Friday, December, 06, 2019 06:24:12

Aldi will also be implementing a program by 2020 to make it easier to reuse private-label packaging materials by its customers

Aldi has reportedly announced its plans to convert 100% of its packaging to recyclable, reusable or compostable materials by 2025. The company will also cut down packaging for all Aldi-exclusive products by at least 15% and further add How2Recycle labels on all its Aldi-exclusive disposable packaging by 2020.

Supposedly, Aldi will implement a program by 2020 to make it easier to reuse private-label packaging materials by its customers.

For the uninitiated, Aldi has been extensively active into eschewing of single-use shopping bags and plastic reduction for almost more than 40 years. Along with this, Aldi has maintained a program called Aldi Corporate Responsibility program, through which it had recycled over 250,000 tons of materials from its stores last year.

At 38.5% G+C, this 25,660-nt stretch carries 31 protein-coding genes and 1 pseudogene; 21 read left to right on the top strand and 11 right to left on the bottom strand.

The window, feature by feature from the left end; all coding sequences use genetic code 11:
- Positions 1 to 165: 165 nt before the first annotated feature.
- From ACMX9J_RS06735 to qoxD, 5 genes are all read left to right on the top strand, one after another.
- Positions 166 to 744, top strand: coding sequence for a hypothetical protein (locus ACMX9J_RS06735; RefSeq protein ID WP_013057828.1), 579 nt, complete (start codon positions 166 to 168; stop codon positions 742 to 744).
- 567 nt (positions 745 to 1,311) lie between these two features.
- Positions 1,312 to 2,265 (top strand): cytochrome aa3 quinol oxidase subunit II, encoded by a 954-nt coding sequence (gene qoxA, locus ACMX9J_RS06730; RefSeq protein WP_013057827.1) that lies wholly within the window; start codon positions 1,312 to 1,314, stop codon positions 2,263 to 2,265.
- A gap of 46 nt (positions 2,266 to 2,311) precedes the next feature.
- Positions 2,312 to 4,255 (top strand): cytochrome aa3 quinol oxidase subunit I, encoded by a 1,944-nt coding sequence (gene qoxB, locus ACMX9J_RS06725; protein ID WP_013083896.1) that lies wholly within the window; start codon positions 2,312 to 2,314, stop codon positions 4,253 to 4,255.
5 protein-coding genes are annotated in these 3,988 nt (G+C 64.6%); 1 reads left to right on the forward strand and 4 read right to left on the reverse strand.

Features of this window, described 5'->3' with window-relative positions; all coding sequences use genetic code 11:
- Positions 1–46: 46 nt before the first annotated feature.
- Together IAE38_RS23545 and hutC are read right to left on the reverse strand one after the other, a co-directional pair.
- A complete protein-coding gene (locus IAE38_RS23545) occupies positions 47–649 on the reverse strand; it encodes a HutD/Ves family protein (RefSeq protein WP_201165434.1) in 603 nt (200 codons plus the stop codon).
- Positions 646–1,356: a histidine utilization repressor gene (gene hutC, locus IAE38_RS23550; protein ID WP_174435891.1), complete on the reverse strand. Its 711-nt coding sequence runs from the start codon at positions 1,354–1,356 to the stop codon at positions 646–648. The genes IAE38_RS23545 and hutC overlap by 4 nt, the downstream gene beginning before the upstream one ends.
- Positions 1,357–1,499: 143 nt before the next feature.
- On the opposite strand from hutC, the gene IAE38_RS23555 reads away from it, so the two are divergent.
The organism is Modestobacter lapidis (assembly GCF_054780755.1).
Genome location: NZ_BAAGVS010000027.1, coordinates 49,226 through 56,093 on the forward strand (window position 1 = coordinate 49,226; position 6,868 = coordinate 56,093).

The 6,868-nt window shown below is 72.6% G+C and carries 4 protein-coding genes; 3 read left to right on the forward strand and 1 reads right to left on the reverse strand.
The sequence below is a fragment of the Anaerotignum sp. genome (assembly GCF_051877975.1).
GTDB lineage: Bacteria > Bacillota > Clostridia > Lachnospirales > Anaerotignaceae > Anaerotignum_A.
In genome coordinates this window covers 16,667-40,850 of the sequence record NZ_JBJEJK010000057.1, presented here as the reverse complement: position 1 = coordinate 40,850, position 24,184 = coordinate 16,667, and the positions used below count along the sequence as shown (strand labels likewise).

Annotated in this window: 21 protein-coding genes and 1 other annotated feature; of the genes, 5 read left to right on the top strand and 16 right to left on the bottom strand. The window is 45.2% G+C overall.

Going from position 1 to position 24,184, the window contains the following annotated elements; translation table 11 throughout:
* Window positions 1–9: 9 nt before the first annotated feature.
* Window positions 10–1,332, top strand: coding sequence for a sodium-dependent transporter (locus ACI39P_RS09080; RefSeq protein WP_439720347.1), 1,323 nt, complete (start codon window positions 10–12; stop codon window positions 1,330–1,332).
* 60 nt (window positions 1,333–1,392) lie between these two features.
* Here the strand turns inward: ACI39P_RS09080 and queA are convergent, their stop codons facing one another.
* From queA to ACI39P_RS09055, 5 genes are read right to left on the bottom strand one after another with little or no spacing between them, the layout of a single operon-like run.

As per a study revealed by Ellen MacArthur Foundation, 31 of the biggest brands around the world produce 8 million metric tons of plastic each year.

Apparently, Aldi has significant footprints in the U.S. and Europe, while more than 90% of its products fall under private label brands. Due to this, Aldi is exceptionally positioned to disrupt the use of single-use plastic throughout its stores.

Citing reliable sources, the anti-plastic movement is spreading through stores aisle in the U.S. as well as abroad. Beyond this, the European Union parliament has recently approved a ban to eradicate single-use straws, plates, cutlery, plastic cups and more by 2021.

According to National Geographic, about 40% of the plastic that has been produced worldwide is used in product packaging, but hardly less than one-fifth of the plastic is recycled, which creates serious human and environmental problems.

Sources informed that Trader Joe’s, an American chain of grocery stores had recently announced a similar initiative of plastic-reduction packaging, following pressure from environmental groups and consumers, while Zero Hunger Zero Waste plan by Kroger was unveiled to eliminate plastic bags across its banners.